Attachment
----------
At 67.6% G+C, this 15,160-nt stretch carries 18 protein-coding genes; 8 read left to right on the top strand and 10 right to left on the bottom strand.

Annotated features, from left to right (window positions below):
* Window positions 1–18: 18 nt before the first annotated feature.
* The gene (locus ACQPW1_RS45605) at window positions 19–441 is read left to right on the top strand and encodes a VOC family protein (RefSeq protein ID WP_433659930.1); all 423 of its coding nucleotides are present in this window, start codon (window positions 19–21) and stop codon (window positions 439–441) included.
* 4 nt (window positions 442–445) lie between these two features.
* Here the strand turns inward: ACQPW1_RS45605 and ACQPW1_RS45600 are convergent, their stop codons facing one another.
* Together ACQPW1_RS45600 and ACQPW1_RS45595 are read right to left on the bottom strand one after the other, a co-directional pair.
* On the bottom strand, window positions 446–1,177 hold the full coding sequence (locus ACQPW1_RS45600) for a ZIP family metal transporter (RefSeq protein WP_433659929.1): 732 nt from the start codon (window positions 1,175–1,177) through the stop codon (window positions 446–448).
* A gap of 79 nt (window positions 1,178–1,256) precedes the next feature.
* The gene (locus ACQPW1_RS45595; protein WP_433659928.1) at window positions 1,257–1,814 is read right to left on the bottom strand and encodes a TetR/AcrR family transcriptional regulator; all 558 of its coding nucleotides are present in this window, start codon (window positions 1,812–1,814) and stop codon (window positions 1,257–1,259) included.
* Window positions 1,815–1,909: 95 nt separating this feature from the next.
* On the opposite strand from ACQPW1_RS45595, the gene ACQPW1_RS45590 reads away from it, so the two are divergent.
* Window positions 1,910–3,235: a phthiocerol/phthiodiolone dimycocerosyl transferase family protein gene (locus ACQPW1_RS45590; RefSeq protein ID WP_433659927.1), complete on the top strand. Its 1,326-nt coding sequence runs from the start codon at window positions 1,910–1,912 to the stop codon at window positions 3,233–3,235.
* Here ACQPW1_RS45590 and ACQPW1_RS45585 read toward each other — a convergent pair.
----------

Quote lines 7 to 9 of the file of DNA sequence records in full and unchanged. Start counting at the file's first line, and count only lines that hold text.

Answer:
* Together ACQPW1_RS45600 and ACQPW1_RS45595 are read right to left on the bottom strand one after the other, a co-directional pair.
* On the bottom strand, window positions 446–1,177 hold the full coding sequence (locus ACQPW1_RS45600) for a ZIP family metal transporter (RefSeq protein WP_433659929.1): 732 nt from the start codon (window positions 1,175–1,177) through the stop codon (window positions 446–448).
* A gap of 79 nt (window positions 1,178–1,256) precedes the next feature.